United States District Court, E.D. Missouri, Southeastern Division
MEMORANDUM AND ORDER
C. COLLINS, UNITED STATES MAGISTRATE JUDGE.
an action under Title 42 U.S.C. § 405(g) for judicial
review of the final decision of the Commissioner denying the
application of Kevin Lee Manes (“Plaintiff”) for
Disability Insurance Benefits (“DIB”) under Title
II, 42 U.S.C. §§ 401, et seq. and
Supplemental Security Income (“SSI”) under Title
XVI of the Social Security Act, 42 U.S.C. §§ 1381,
et seq. Plaintiff has filed a brief in support of
the Complaint (Doc. 13), Defendant has filed a brief in
support of the Answer (Doc. 16), and Plaintiff has filed a
reply brief (Doc. 17). The parties have consented to the
jurisdiction of the undersigned United States Magistrate
Judge pursuant to Title 28 U.S.C. § 636(c) (Doc. 7).
filed his applications for DIB and SSI on January 11, 2015
(Tr. 10, 134-49). Plaintiff was initially denied on February
20, 2015, and he filed a Request for Hearing before an
Administrative Law Judge (“ALJ”) (Tr. 66-75,
76-89). After a hearing on August 12, 2016, by decision dated
January 5, 2017, the ALJ found Plaintiff not disabled (Tr.
7-24). On January 18, 2018, the Appeals Council denied
Plaintiff's request for review (Tr. 1-4). As such, the
ALJ's decision stands as the final decision of the
DECISION OF THE ALJ
determined that Plaintiff has not engaged in substantial
gainful activity since December 22, 2014, the alleged onset
date (Tr. 12). The ALJ found Plaintiff has the following
severe impairments: degenerative disc disease, degenerative
joint disease, bilateral hearing loss, status/post hernia
repair surgery, unspecified disorder of the male genital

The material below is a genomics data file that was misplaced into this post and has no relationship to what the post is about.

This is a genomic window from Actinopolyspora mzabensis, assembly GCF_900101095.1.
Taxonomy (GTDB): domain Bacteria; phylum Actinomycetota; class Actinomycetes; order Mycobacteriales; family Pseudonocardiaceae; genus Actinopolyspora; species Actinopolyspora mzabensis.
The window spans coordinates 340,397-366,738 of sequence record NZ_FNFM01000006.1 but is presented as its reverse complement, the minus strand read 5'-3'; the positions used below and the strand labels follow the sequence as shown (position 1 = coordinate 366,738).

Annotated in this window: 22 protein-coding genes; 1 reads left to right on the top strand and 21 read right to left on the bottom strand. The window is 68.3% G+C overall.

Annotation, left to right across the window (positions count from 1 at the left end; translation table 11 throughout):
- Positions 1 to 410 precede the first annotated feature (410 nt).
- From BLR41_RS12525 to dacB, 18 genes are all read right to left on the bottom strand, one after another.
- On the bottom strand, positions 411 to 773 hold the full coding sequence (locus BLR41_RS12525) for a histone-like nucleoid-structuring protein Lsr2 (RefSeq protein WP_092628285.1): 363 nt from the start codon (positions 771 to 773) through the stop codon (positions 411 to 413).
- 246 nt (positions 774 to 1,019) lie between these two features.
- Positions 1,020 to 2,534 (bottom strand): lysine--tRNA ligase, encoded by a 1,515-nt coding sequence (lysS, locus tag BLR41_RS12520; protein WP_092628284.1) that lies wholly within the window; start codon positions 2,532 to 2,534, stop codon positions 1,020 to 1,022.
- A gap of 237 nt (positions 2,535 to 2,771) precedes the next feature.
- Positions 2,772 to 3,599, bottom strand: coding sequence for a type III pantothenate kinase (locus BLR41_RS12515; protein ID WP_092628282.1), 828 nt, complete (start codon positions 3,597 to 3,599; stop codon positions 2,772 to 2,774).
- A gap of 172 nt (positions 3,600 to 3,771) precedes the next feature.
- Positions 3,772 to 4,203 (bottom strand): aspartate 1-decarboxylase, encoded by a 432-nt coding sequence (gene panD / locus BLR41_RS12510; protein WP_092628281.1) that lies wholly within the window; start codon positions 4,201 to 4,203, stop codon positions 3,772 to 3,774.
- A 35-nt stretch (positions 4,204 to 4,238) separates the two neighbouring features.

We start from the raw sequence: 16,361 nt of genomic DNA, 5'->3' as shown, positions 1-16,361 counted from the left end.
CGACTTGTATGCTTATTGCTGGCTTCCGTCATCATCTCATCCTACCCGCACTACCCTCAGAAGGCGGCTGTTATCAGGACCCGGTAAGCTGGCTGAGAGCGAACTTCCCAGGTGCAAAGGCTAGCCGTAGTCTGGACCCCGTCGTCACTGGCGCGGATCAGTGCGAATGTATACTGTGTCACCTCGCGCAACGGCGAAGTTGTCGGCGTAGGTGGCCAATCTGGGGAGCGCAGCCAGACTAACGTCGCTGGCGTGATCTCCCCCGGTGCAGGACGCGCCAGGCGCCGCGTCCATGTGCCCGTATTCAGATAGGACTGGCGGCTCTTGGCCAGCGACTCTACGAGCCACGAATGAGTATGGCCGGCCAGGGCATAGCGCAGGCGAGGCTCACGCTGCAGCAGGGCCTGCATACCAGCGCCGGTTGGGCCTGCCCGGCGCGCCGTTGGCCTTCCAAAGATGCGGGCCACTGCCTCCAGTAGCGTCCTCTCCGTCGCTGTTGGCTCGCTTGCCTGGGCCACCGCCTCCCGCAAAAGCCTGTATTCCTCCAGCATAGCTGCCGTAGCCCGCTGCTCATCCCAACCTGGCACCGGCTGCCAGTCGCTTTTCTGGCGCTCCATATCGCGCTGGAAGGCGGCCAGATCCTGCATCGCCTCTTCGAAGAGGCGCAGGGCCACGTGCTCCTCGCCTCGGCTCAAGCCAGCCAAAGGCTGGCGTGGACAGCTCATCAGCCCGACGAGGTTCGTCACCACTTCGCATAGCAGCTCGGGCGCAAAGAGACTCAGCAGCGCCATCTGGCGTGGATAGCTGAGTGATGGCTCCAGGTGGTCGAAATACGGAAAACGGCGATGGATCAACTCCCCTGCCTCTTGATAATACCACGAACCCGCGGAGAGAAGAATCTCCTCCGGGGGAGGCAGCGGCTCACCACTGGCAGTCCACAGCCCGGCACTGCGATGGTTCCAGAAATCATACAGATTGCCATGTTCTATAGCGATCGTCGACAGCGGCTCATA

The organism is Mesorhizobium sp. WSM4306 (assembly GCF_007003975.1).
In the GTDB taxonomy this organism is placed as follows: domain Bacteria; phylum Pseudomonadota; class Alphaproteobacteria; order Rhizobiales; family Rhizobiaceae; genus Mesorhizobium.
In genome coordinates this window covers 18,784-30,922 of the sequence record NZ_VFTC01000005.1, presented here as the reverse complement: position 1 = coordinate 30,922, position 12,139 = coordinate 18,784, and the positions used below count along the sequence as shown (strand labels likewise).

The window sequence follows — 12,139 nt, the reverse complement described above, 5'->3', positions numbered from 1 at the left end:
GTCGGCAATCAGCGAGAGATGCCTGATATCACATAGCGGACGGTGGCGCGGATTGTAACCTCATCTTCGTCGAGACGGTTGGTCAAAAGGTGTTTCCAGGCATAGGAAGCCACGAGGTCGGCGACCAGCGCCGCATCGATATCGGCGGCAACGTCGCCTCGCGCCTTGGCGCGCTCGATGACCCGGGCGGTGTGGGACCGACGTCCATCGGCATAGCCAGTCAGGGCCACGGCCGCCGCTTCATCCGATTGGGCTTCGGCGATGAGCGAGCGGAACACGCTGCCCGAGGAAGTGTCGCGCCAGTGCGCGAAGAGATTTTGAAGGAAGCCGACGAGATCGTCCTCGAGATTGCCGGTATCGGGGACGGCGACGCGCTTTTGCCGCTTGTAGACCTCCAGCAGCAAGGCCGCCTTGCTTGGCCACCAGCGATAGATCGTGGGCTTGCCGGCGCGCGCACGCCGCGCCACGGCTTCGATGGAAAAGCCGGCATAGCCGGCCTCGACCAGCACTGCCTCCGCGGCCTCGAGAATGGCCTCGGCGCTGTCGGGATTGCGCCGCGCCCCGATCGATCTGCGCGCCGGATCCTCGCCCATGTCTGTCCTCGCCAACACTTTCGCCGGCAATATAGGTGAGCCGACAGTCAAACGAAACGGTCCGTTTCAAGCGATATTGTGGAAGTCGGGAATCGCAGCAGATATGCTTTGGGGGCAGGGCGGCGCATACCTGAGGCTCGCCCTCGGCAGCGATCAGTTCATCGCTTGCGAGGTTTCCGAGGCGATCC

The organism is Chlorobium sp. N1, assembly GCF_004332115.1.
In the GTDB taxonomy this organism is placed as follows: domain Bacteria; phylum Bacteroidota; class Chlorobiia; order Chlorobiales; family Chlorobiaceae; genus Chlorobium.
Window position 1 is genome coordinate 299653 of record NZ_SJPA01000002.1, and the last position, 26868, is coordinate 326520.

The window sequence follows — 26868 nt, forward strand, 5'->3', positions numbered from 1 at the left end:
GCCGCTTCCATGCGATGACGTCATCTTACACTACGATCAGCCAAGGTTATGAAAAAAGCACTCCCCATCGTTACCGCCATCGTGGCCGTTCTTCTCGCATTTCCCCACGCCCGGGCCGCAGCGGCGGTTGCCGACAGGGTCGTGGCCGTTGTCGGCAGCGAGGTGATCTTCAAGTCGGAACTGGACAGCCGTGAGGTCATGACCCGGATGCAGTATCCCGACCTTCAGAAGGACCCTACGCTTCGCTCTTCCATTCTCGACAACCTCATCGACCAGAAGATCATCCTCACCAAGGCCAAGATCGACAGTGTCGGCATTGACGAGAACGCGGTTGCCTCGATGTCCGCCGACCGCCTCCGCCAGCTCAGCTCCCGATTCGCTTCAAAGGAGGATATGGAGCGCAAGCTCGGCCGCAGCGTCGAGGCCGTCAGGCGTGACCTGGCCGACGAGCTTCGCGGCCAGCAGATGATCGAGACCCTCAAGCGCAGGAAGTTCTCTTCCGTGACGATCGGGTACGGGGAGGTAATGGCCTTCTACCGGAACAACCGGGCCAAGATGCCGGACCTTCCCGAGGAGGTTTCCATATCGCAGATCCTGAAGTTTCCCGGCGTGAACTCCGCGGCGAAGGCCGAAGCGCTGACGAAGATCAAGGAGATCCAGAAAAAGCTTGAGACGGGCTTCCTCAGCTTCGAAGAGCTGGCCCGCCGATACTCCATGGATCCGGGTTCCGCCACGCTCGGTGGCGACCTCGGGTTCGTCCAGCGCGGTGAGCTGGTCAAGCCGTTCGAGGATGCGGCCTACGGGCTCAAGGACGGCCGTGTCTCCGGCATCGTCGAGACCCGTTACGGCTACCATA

organs, migraine headaches, and chronic obstructive pulmonary
disorder but that no impairment or combination of impairments
met or medically equaled the severity of one of the listed
impairments in 20 C.F.R. Part 404, Subpart P, Appendix 1 (Tr.
considering the entire record, the ALJ determined Plaintiff
has the residual functional capacity (“RFC”) to
perform light work,  with the following limitations
(Id.). He can lift or carry 20 pounds occasionally
and 10 pounds frequently (Id.). He can stand or walk
6 hours in an 8-hour workday (Id.). He can sit for 6
hours in an 8-hour workday (Id.). He can push or
pull in the limits for lifting and carrying (Id.).
Plaintiff is able to occasionally bend, kneel, crouch, and
crawl (Id.). He can occasionally use ramps, stairs,
ladders, ropes, and scaffolds (Id.). He can do
occasional overhead reaching with his right dominant upper
extremity (Id.). He should work in a moderate or
office noise level environment (Id.). He should
avoid concentrated exposure to flashing lights and inhaled
pulmonary irritants, such as dust, fumes, odors, poor
ventilation, and high humidity (Id.). The ALJ found
Plaintiff incapable of performing his past relevant work (Tr.
18). However, the ALJ found there are jobs that exist in
significant numbers that Plaintiff can perform, namely jobs
as a routing clerk, cafeteria attendant, and mail clerk (Tr.
18-19). Accordingly, the ALJ concluded that a finding of
“not disabled” was appropriate.
the Social Security Act, the Commissioner has established a
five-step process for determining whether a person is
disabled. 20 C.F.R. §§ 416.920, 404.1529. “If
a claimant fails to meet the criteria at any step in the
evaluation of disability, the process ends and the claimant
is determined to be not disabled.” Goff v.
Barnhart, 421 F.3d 785, 790 (8th Cir. 2005) (quoting
Eichelberger v. Barnhart, 390 F.3d 584, 590-91 (8th
Cir. 2004)). In this sequential analysis, the claimant first
cannot be engaged in “substantial gainful
activity” to qualify for disability benefits. 20 C.F.R.
§§ 416.920(b), 404.1520(b). Second, the claimant
must have a severe impairment. 20 C.F.R. §§